You might have heard the three-point revolution has overtaken the NBA. Franchises such as the Golden State Warriors and Houston Rockets have geared their rosters around the shot — to great success — and Timberwolves coach Tom Thibodeau wants his team to shoot and make more threes.

The value of the three-pointer has been well known in the NBA for a while now, but it has also fully infected the college game, albeit at a slower place. Three-pointers accounted for 37.5 percent of field-goal attempts in college basketball this season, according to statistics website, up nearly 5 percent from the 2013-14 season. There was one coach and program who recognized this sooner than most, and it’s one of the reasons why Villanova and coach Jay Wright are back in the Final Four for the second time in three seasons.

Perhaps no program better embodies the three-point revolution in college than the Wildcats, who are six made threes from setting the single-season NCAA mark.

Five seasons ago, the Wildcats ranked 196th in the country in terms of the percentage of points they scored from three-pointers (26.8 percent), according to This season, they ranked 16th (39.8 percent). Their effective field-goal percentage, a metric that weighs three-pointers as counting 50 percent more than two-pointers, was 59.3 percent, second best in the country.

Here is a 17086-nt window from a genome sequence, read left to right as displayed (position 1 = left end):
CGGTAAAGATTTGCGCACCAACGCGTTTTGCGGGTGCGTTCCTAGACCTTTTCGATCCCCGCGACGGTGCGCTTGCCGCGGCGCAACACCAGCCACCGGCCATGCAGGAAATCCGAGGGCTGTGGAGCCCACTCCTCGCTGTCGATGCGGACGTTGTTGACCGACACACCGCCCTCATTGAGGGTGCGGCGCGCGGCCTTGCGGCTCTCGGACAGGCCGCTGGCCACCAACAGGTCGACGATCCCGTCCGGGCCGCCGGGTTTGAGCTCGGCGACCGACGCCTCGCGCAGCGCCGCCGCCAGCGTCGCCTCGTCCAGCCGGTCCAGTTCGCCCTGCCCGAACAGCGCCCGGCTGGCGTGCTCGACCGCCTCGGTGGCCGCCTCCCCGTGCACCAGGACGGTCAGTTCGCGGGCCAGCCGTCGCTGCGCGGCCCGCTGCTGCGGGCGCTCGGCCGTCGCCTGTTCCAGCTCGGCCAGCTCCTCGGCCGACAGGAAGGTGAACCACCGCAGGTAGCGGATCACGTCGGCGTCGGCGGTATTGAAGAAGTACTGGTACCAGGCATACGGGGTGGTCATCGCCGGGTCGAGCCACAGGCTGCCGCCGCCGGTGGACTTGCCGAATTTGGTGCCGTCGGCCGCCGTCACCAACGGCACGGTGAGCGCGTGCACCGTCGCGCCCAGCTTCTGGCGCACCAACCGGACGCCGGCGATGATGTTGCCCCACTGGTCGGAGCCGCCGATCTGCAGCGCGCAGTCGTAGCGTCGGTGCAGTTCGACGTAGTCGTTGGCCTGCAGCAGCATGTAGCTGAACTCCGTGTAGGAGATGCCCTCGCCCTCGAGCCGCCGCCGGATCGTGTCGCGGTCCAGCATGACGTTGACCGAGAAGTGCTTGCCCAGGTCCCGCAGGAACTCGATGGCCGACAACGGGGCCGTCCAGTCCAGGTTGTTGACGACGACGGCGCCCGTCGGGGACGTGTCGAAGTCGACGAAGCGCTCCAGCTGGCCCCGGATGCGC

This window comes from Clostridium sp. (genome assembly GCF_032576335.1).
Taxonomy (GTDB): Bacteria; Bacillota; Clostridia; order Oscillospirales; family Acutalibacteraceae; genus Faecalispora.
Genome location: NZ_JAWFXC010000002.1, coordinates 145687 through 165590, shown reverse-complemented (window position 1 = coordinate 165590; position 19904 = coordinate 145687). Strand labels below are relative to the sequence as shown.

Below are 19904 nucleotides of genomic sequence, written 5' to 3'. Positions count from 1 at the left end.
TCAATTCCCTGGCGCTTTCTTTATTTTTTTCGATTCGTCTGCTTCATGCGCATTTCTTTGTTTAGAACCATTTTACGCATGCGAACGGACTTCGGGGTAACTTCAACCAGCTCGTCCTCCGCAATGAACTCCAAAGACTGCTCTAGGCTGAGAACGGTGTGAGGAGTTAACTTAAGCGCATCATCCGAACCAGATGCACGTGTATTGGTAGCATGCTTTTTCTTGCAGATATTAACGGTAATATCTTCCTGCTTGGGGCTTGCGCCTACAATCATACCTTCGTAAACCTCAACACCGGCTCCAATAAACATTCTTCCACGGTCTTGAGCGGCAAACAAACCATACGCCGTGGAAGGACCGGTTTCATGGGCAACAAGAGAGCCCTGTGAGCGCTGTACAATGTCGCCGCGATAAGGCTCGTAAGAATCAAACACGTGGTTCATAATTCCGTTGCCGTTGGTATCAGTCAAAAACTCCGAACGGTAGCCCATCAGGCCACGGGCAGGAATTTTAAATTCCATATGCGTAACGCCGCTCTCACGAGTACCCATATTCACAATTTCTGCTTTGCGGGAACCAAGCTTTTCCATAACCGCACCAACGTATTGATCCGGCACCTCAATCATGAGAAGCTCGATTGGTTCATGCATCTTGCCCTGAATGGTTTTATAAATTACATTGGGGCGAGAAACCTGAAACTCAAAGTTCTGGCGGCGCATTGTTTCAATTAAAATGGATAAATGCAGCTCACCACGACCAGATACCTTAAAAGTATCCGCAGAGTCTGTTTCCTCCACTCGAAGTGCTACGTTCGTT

Wright saw where basketball was heading and adjusted his recruiting and playing style accordingly.

“It’s just gradually progressed where it’s become a big part of recruiting, a big part of our scheme, and also a big part of our development program,” Wright said.

If you’re wondering, the Gophers were essentially the statistical opposite of Villanova. Only 27.2 percent of their points came from the three-point line, 282nd out of 351 Division I college teams. Their effective field-goal percentage was 48.7, 272nd in the country and well below the national average of 51 percent.

Villanova, meanwhile, boasts five players who play more than 27 minutes per game and shoot 38.5 percent or better from three-point range.

The success Villanova has had playing smaller lineups, spreading the floor and bombing away from deep hasn’t been lost on Wright’s coaching counterparts.

“I think, in my generation, Jay Wright’s changed basketball,” Texas Tech coach Chris Beard said before his team’s loss to Villanova in the Elite Eight. “He’s the one that invented small ball, where your 4-man [power forward] can shoot threes. They always have four guys on the floor that shoot. This is the way that our teams try to play. … So this guy, he’s transformed basketball, the way they play, and we’re all kind of doing the same thing.”

But Villanova has been doing it a little better than most.

Chris Hine is the lead writer for North Score, the Star Tribune’s new sports analytics beat. Find his stories at